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Yellow Peril

The accusation that I, or anyone else, may be promoting a theory of ‘yellow peril’ has always struck me as odd. The implication is that the fear is routed in racism where, it seems to me, the absolute opposite. Fear of East Asian civilisation (really China and a number of satellites that owe her their culture) is an old one and the racial language that was in common use at the time gives us the phrase. When they used it, though, it could hardly be regarded as racism. There was never real thought of a ‘black peril’ in times gone by, precisely because those that would write such a thing were racist and never saw such a thing as possible. The Chinese, on the other hand, were regarded as formidable. Similarly to the attitude displayed towards Indians, but to higher degree, Westerners spoke regularly of their superiority to the Chinese but found it a difficult argument to defend when they saw the ancient civilisation in the flesh. That is the origin of ‘yellow peril’; a genuine respect that the East could prove a match for the West.


This was exemplified in the staggering rise of Japan. No nation in history has modernised at such a pace. No nation has faced such an insurmountable challenge and risen to it so formidably. The defeat of Russia by the Japanese in 1905 was shocking and eye-opening for an increasingly arrogant West. China, vast and populous as it has always been, had to be seen as the sleeping tiger. The Japan that could never be. If a Meiji-style reformation happened in China, the West would surely lose its dominance in the world. The ‘yellow peril’ was, really, a sign of surprising self-awareness. The accusations of racism against it, that is the fear of a resurgent China, seem to me based entirely on two points. Firstly, the fact that it existed in the past and was called yellow peril. The dregs of the left don’t need a great deal more than that to damn an idea for eternity. The second, and more important, point is that they reject the concept of cultural difference, almost wholesale. They couldn’t argue that China is unable to compete with us for dominance; considering the evidence to the contrary, the only motivation for an opinion like that would be racism. What they argue is that China’s dominance would be no different from that of the US, that the specific fear of China is due to Orientalist stereotypes; tyranny, collectivism, brutality.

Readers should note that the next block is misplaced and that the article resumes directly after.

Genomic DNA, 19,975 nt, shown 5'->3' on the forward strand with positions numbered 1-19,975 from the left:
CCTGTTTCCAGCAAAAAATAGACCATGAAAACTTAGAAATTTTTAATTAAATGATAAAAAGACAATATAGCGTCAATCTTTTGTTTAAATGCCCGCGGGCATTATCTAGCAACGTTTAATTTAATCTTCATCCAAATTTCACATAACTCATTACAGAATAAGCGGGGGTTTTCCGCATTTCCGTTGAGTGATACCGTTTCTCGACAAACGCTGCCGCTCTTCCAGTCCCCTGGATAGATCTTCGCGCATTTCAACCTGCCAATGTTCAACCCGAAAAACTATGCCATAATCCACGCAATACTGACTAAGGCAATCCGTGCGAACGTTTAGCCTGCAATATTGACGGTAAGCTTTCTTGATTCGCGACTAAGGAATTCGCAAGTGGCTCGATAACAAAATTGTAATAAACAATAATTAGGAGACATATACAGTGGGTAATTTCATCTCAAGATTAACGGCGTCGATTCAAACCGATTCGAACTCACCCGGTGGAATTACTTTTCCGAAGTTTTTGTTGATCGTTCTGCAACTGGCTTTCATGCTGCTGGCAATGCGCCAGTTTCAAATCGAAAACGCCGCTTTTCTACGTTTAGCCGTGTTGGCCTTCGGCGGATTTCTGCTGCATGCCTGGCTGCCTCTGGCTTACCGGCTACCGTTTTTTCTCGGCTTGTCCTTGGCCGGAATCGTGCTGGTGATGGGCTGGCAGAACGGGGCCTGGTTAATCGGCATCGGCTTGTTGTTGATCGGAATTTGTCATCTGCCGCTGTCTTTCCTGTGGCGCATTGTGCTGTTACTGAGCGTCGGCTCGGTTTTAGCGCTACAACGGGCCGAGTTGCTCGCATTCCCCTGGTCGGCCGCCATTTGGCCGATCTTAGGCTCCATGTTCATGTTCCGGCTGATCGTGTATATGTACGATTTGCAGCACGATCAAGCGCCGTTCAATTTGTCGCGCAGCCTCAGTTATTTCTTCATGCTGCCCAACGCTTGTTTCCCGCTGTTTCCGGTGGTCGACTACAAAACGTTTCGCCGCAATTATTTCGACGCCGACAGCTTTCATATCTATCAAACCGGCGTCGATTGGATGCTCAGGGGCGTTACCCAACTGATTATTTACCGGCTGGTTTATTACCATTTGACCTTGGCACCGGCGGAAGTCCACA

The problem with that argument in the modern world, of course, is that all those things are absolutely and undeniably true when it comes to the current People’s Republic of China. They are run by a one-party state, headed with a dictator for life in the form Xi Jinping. Their society is run entirely by the state, down to their businesses, all for the good of the collective. And it would require a very ignorant observer to miss the brutality in their behaviour towards Hong Kong, the Uighurs, the Tibetans, the Falun Gong and many other groups or individuals that have got in their way. And that’s just over the last few years.